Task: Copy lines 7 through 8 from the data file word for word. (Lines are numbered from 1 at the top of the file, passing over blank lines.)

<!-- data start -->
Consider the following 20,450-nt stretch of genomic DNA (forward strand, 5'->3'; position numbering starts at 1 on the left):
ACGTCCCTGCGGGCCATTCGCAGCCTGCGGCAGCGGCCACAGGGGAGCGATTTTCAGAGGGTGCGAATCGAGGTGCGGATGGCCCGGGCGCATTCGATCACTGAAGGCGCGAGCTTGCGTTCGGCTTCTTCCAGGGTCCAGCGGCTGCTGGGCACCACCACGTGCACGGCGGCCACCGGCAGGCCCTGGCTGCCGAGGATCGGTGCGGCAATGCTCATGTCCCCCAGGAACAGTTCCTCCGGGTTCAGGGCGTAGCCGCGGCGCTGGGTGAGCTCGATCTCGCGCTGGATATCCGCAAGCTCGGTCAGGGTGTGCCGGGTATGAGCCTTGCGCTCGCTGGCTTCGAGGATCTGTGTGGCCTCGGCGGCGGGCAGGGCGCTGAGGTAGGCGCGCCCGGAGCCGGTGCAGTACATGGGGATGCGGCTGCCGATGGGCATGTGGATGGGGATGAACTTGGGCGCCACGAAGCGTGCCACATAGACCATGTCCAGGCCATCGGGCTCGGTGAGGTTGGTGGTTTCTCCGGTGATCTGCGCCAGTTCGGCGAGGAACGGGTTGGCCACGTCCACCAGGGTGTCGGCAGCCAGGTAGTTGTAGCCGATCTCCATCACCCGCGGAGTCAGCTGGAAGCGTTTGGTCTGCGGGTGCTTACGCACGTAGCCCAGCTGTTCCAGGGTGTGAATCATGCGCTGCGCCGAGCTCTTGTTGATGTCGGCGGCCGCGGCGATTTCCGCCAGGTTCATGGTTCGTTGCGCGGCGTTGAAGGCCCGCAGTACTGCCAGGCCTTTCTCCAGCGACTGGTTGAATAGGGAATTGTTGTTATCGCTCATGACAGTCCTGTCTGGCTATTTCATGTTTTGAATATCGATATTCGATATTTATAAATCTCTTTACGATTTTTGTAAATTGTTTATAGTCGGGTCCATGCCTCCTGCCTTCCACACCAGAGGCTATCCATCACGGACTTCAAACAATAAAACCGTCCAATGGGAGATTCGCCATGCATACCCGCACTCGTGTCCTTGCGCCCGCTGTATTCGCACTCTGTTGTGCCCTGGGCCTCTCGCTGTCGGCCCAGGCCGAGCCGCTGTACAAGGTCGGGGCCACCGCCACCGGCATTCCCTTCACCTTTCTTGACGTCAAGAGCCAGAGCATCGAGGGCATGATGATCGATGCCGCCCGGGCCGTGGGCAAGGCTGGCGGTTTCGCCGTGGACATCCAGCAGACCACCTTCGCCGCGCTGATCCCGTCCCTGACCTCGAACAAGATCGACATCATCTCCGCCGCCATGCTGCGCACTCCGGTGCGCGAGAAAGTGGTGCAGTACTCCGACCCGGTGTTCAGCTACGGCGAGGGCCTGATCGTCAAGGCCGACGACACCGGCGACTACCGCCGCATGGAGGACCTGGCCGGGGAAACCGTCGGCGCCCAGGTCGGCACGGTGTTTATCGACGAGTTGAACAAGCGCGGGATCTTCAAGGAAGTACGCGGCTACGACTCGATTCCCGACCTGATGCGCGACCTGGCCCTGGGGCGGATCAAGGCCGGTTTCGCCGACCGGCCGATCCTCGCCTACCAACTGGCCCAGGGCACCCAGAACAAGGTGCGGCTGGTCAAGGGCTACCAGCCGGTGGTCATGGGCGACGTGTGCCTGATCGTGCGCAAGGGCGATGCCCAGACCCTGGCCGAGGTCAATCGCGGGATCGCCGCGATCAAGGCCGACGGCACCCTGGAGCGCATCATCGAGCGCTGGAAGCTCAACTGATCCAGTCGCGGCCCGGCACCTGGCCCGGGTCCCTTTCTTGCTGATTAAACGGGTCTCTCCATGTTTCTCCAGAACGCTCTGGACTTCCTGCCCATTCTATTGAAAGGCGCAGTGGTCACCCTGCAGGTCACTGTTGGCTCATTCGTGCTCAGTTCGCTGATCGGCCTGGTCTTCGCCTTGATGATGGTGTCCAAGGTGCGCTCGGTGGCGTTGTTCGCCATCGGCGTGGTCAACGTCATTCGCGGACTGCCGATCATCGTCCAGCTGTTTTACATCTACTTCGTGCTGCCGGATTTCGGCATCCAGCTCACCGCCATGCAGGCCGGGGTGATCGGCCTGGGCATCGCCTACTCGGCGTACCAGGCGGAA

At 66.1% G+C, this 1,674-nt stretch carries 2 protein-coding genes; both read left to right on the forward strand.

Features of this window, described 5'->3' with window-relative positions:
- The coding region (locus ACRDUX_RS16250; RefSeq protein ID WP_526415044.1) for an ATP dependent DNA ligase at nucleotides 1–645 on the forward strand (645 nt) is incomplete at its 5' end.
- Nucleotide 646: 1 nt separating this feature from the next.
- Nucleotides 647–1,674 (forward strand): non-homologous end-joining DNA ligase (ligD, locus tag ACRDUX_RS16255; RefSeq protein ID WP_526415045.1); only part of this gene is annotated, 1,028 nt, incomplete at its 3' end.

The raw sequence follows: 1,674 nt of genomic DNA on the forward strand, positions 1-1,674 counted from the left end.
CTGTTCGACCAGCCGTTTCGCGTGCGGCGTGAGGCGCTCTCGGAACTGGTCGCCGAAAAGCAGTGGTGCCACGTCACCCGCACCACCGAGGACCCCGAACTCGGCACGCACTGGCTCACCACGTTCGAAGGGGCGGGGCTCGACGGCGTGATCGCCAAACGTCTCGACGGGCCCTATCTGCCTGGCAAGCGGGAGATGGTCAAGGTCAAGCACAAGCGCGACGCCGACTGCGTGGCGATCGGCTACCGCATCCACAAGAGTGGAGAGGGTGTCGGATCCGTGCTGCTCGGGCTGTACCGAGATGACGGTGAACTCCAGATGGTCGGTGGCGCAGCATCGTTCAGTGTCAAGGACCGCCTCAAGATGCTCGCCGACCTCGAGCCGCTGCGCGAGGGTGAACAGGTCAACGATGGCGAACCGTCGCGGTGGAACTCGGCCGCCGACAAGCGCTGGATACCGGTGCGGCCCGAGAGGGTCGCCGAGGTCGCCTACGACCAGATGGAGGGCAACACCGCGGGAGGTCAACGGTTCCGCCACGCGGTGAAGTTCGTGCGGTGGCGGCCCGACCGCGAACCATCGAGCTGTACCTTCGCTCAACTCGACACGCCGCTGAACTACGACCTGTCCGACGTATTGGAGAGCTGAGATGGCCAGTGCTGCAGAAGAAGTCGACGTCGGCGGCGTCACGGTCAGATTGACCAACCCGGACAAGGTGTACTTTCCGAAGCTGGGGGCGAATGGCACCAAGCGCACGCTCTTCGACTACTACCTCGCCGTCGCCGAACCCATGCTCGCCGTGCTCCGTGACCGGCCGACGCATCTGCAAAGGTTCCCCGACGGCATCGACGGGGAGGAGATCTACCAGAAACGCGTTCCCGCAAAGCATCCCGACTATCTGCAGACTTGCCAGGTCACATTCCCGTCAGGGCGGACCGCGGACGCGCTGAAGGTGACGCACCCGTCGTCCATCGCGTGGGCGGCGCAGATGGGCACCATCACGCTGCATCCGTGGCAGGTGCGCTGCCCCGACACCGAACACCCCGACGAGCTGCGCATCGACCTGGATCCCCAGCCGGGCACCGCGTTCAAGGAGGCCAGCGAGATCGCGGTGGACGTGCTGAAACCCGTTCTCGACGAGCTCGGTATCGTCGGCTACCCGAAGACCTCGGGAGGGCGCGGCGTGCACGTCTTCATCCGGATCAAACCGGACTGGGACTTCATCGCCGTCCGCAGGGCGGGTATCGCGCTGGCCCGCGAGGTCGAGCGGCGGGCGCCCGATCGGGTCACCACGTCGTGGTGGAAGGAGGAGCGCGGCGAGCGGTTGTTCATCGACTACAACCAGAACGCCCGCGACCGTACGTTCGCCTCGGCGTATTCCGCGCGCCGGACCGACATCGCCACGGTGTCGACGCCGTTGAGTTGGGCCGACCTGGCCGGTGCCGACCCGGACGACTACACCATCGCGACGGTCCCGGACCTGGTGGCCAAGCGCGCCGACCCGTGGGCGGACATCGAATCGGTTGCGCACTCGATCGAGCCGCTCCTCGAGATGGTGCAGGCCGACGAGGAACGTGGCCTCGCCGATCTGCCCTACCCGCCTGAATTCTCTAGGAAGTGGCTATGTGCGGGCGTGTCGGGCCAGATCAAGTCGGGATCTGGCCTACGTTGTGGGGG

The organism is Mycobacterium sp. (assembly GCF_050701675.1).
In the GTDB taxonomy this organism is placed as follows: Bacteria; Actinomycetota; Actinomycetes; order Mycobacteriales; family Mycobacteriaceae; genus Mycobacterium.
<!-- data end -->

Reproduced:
- Nucleotides 647–1,674 (forward strand): non-homologous end-joining DNA ligase (ligD, locus tag ACRDUX_RS16255; RefSeq protein ID WP_526415045.1); only part of this gene is annotated, 1,028 nt, incomplete at its 3' end.

The raw sequence follows: 1,674 nt of genomic DNA on the forward strand, positions 1-1,674 counted from the left end.